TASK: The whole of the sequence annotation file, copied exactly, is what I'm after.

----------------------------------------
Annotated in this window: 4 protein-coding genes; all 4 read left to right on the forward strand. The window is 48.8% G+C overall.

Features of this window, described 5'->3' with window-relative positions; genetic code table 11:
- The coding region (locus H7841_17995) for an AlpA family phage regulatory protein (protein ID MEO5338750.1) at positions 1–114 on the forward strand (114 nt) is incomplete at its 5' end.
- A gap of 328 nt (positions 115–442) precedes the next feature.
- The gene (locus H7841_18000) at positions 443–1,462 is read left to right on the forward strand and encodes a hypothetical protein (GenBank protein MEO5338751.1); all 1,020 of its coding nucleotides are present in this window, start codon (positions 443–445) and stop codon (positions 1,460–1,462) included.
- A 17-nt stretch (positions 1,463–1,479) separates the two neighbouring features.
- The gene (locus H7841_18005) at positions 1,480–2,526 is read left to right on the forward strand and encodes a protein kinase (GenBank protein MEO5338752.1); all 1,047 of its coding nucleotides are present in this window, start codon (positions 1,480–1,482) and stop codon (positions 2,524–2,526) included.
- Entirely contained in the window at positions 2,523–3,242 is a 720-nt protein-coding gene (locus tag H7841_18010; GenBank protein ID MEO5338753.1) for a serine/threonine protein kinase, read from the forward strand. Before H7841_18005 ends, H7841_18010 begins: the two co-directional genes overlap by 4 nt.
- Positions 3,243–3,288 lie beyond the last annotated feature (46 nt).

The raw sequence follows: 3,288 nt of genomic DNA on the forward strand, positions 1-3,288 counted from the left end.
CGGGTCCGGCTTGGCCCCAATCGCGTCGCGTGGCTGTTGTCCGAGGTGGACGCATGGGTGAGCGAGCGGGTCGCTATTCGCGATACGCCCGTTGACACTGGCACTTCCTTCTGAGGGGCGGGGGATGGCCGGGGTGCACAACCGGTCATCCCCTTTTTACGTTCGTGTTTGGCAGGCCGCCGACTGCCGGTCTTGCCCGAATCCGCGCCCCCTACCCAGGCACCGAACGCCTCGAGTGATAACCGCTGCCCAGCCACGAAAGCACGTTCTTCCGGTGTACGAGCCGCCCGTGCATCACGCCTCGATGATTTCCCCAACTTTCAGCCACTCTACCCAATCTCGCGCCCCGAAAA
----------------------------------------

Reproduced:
Annotated in this window: 4 protein-coding genes; all 4 read left to right on the forward strand. The window is 48.8% G+C overall.

Features of this window, described 5'->3' with window-relative positions; genetic code table 11:
- The coding region (locus H7841_17995) for an AlpA family phage regulatory protein (protein ID MEO5338750.1) at positions 1–114 on the forward strand (114 nt) is incomplete at its 5' end.
- A gap of 328 nt (positions 115–442) precedes the next feature.
- The gene (locus H7841_18000) at positions 443–1,462 is read left to right on the forward strand and encodes a hypothetical protein (GenBank protein MEO5338751.1); all 1,020 of its coding nucleotides are present in this window, start codon (positions 443–445) and stop codon (positions 1,460–1,462) included.
- A 17-nt stretch (positions 1,463–1,479) separates the two neighbouring features.
- The gene (locus H7841_18005) at positions 1,480–2,526 is read left to right on the forward strand and encodes a protein kinase (GenBank protein MEO5338752.1); all 1,047 of its coding nucleotides are present in this window, start codon (positions 1,480–1,482) and stop codon (positions 2,524–2,526) included.
- Entirely contained in the window at positions 2,523–3,242 is a 720-nt protein-coding gene (locus tag H7841_18010; GenBank protein ID MEO5338753.1) for a serine/threonine protein kinase, read from the forward strand. Before H7841_18005 ends, H7841_18010 begins: the two co-directional genes overlap by 4 nt.
- Positions 3,243–3,288 lie beyond the last annotated feature (46 nt).

The raw sequence follows: 3,288 nt of genomic DNA on the forward strand, positions 1-3,288 counted from the left end.
CGGGTCCGGCTTGGCCCCAATCGCGTCGCGTGGCTGTTGTCCGAGGTGGACGCATGGGTGAGCGAGCGGGTCGCTATTCGCGATACGCCCGTTGACACTGGCACTTCCTTCTGAGGGGCGGGGGATGGCCGGGGTGCACAACCGGTCATCCCCTTTTTACGTTCGTGTTTGGCAGGCCGCCGACTGCCGGTCTTGCCCGAATCCGCGCCCCCTACCCAGGCACCGAACGCCTCGAGTGATAACCGCTGCCCAGCCACGAAAGCACGTTCTTCCGGTGTACGAGCCGCCCGTGCATCACGCCTCGATGATTTCCCCAACTTTCAGCCACTCTACCCAATCTCGCGCCCCGAAAA